Beware Of Trees In High Winds This Year

While you would typically associate the month of June with nice, dry and relatively settled conditions weather-wise, this year has seen the month start off with some incredibly high winds – which could prove quite destructive if you haven’t been taking care of your trees at home.

According to the Guardian, a man has died after a tree was blown down by the wind and landed on his car, which should be all the warning you need to call out tree surgeons in Rickmansworth so you can make sure your trees are safe and don’t pose a serious health risk.

Parts of the UK have been battered by winds of up to 50mph this week, while Tuesday (June 6th) saw over two inches of rain fall. A yellow warning for high winds was issued by the Met Office for the whole of England and Wales (apart from the north-east), with the weather causing train delays and falling tree branches.

Even former deputy prime minister Nick Clegg was inconvenienced by trees and bad weather, saying he was late for an election campaign event in Sheffield because of the conditions. “As the train was speeding out of Derby there was quite a sort of shuddering impact because the train hit what I assume was quite a large tree across the track. So the train was stopped until the tree was removed and disgorged from between the wheels of the front carriage and then we moved on, so all was well and nobody was hurt.”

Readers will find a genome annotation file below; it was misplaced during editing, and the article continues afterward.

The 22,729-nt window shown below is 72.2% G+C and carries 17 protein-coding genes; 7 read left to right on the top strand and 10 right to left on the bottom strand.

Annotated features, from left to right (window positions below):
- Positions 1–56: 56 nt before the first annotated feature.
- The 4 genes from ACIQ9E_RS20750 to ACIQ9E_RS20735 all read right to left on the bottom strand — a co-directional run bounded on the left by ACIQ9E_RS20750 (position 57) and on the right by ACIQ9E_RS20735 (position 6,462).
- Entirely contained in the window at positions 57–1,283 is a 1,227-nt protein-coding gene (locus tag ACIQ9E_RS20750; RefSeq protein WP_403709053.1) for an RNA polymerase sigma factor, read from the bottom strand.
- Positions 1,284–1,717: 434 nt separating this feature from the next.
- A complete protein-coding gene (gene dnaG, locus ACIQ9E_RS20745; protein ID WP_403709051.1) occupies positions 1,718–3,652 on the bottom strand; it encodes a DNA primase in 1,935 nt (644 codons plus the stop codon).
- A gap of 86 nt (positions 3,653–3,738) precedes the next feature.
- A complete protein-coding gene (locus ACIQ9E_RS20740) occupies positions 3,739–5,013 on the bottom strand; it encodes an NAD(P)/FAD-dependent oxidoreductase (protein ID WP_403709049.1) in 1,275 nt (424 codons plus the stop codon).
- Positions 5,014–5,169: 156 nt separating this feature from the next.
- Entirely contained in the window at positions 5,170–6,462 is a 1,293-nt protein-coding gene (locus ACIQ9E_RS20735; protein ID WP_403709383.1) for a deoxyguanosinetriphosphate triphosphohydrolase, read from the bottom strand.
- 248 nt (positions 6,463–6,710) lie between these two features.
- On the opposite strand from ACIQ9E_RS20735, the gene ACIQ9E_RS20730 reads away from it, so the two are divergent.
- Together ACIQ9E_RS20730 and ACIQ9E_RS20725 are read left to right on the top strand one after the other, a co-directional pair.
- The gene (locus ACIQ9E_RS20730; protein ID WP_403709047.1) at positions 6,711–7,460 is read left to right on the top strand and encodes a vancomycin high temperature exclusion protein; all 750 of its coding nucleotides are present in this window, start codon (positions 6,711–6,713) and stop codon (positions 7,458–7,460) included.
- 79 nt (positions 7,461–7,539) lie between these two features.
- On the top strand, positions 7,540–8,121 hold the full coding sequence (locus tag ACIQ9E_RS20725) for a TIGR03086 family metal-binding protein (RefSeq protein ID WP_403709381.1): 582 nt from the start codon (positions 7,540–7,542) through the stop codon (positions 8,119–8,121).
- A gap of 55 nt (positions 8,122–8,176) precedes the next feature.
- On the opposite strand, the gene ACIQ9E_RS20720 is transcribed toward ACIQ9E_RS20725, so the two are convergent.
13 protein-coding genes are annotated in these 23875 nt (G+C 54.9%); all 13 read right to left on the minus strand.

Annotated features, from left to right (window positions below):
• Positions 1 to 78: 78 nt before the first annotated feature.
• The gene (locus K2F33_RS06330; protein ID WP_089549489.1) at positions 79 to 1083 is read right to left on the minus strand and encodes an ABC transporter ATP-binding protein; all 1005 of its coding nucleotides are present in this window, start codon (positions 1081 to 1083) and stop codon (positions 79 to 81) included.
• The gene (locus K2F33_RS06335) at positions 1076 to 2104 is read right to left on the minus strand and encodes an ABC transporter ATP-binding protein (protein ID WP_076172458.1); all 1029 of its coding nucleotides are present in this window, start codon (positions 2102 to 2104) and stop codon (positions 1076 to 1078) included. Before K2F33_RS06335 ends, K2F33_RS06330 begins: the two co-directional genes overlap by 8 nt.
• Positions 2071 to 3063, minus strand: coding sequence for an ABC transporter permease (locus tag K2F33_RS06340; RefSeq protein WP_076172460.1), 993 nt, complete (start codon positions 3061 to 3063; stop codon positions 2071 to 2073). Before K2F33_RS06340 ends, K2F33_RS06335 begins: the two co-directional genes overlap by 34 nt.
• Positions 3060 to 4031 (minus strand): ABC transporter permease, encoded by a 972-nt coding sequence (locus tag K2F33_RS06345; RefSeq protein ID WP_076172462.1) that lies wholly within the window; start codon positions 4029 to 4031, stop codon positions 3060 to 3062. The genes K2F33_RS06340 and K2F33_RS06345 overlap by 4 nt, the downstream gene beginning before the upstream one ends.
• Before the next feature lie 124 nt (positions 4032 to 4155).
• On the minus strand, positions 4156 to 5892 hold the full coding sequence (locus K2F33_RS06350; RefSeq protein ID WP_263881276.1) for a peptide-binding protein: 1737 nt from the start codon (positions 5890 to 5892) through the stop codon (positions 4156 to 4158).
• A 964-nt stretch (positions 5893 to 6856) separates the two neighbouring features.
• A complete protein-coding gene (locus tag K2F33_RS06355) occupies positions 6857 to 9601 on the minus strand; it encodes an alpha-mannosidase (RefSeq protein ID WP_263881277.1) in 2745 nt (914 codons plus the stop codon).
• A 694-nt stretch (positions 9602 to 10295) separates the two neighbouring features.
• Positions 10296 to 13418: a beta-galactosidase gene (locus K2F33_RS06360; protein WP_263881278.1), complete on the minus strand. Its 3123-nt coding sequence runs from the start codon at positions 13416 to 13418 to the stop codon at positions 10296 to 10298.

Homeowners should always pay close attention to the weather reports so they can prepare for high winds and not worry that their trees could come down. Any dead trees should be removed, while overhanging branches that come near structures should be cut down as well.

Remember that falling trees and any debris blowing about in strong winds and storms can result in both fatalities and structural damage – and it’s your responsibility to maintain the trees in your garden, so trimming them back and removing weak branches is certainly advisable if a storm is brewing.

However, it’s rare for trees to fall over or drop limbs because they’re too big. You’d be wise to prune back large trees rather than top them, since topping can result in potentially hazardous rotten trees. Topping can lead to the rapid growth of smaller limbs that are therefore weaker and more likely to fall from the tree. Pruning, however, can reduce the bulk of the tree, reduce wind resistance to make it safer and also allow more wind to pass through it.

Get in touch with a local tree surgeon for further advice. The best time to prune a tree is in the first ten years after it’s been planted so you can train it properly and promote good form and growth. If you’d like to find out more, get in touch with us at Arbormedics today.